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Tuesday, October 21, 2008
Cisneros' Housing Lending Policies Come Under Fire
Oct. 20, 2008
David Streitfeld and Gretchen Morgenson--The New York Times Media Group
"There's never been a better time in America to become a homeowner."
SAN ANTONIO -- A grandson of Mexican immigrants and this city's first Hispanic mayor of the 20th century, Henry Cisneros has spent years trying to make the dream of home ownership come true for low-income U.S. families.
As the top housing official in the mid-1990s in President Bill Clinton's administration, Cisneros loosened mortgage restrictions so first-time buyers could qualify for loans they could never get before.
Then, capitalizing on a housing expansion he helped unleash, he joined the boards of a major builder, KB Home, and the largest mortgage lender in the nation, Countrywide Financial - two companies that rode the housing boom, drawing criticism along the way for abusive business practices.
And Cisneros became a developer himself. The Lago Vista development here in his hometown once stood as a testament to his life's work.
Joining with KB, he built 428 homes for low-income buyers in what was a neglected, industrial neighborhood. He often made the trip from downtown to ask residents if they were happy.
"People bought here because of Cisneros," said Celia Morales, a Lago Vista resident. "There was a feeling of, 'He's got our back.'"
But Cisneros rarely comes around anymore. Lago Vista, like many communities born in the housing boom, is now under stress. Scores of homes have been foreclosed, including one in five over the past six years on the community's longest street, Sunbend Falls, according to property records.
While Cisneros says he remains proud of his work, he has misgivings over what his passion has wrought. He insists that the worst problems developed only after "bad actors" hijacked his good intentions, but acknowledges that "people came to home ownership who should not have been homeowners."
They were lured by "unscrupulous participants -- bankers, brokers, secondary market people," he said. "The country is paying for that, and families are hurt because we as a society did not draw a line."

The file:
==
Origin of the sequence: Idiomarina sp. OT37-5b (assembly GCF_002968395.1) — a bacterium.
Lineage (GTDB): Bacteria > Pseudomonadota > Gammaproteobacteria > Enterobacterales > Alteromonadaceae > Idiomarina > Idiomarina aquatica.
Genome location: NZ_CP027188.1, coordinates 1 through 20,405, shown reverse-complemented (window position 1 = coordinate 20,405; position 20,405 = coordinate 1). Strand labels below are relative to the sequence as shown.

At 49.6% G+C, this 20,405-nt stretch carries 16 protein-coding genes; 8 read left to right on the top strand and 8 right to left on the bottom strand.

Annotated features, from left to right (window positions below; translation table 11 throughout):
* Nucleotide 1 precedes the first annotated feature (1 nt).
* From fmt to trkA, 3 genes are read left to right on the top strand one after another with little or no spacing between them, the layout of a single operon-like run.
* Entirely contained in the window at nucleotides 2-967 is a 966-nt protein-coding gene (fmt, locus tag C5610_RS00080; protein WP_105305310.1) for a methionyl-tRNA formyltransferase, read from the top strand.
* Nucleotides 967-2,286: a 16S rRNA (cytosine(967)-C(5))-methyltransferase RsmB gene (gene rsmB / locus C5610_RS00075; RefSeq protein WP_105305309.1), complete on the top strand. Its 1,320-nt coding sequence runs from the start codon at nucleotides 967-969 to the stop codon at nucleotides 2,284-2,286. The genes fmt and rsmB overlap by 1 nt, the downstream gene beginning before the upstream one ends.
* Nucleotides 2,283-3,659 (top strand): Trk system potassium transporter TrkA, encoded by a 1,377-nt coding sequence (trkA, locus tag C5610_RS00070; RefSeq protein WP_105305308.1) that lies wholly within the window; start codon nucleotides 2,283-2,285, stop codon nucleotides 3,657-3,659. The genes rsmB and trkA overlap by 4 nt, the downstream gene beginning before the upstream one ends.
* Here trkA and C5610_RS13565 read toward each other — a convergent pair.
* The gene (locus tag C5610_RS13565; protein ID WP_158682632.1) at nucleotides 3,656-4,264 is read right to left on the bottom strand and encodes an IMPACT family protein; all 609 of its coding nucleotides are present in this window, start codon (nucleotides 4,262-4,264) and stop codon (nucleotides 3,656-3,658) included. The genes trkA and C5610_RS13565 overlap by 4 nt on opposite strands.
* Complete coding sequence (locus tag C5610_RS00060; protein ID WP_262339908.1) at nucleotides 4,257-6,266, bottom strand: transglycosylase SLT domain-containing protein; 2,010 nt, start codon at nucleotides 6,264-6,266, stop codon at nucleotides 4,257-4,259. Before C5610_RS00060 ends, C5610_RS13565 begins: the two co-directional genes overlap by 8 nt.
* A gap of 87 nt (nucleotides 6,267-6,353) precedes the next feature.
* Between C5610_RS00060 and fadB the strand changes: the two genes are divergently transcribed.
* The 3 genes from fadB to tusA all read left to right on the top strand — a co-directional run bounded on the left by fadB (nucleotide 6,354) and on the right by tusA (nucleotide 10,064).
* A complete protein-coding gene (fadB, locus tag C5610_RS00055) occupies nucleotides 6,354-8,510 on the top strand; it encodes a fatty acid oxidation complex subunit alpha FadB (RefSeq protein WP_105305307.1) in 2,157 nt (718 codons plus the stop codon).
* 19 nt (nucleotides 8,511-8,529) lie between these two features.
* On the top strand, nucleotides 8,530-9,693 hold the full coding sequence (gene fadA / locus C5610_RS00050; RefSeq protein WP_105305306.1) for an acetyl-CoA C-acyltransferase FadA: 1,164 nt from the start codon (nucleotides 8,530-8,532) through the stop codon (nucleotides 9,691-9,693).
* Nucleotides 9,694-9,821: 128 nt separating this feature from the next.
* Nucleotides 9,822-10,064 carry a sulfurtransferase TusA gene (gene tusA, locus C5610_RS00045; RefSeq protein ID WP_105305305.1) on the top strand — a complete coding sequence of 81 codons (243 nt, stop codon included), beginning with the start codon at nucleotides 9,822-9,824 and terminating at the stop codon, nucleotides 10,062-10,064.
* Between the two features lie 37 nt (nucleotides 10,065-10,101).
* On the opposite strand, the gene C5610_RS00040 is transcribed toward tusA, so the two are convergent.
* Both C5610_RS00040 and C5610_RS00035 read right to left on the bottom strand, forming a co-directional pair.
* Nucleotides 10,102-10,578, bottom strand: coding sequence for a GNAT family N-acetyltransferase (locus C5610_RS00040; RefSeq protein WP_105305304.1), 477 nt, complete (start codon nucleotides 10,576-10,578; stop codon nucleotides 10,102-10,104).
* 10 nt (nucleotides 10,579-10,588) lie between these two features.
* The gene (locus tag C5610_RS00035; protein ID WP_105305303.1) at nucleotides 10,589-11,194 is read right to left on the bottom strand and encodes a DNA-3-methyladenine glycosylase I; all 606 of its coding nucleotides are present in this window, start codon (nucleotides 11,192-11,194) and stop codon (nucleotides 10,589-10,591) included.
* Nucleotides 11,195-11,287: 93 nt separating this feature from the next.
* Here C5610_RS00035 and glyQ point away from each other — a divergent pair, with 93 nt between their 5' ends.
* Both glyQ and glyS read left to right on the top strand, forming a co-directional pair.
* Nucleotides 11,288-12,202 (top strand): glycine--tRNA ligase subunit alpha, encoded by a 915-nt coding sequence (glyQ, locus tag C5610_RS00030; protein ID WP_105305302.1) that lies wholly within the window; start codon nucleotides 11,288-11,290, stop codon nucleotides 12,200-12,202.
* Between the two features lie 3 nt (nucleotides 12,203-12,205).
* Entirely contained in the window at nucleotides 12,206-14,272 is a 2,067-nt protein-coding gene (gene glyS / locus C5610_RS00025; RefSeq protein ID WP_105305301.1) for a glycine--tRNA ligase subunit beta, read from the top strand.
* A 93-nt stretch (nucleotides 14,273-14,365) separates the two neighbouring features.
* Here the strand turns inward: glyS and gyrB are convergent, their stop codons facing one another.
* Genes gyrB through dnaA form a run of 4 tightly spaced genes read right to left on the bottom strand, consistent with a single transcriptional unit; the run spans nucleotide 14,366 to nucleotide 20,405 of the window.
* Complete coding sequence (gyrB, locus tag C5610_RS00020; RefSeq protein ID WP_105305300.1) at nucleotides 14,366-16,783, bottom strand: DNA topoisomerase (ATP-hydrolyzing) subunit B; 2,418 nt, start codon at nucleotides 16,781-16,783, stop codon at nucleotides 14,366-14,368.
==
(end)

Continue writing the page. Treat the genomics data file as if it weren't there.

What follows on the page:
The causes of the housing implosion are many: lax regulation, financial innovation gone awry, excessive debt, raw greed. The players are also varied: bankers, borrowers, developers, politicians and bureaucrats.
Cisneros, 61, had a foot in a number of those worlds. Despite his qualms, he encouraged the unprepared to buy homes, part of a broad national trend with dire economic consequences.
He reflects often on his role in the debacle, he says, which has changed home ownership from something that secured a place in the middle class to something that is ejecting people from it.
"I've been waiting for someone to put all the blame at my doorstep," he said lightly, but with a bit of worry, too.
After a sex scandal destroyed his promising political career and he left Washington, he eventually reinvented himself as a well- regarded advocate and builder of urban, working-class homes. He has financed the construction of more than 7,000 houses.
For the three years he was a director at KB Home, Cisneros received at least $70,000 in pay and more than $100,000 worth of stock. He also received $1.14 million in directors' fees and stock grants during the six years he was a director at Countrywide. He made more than $5 million from Countrywide stock options, money he says he plowed into his company.
He says his development work provides an annual income of "several hundred thousand" dollars. All told, his paydays are modest relative to the windfalls some executives netted in the boom. Indeed, Cisneros says his mistake was not the greed that afflicted many of his counterparts in banking and housing; it was unwavering belief.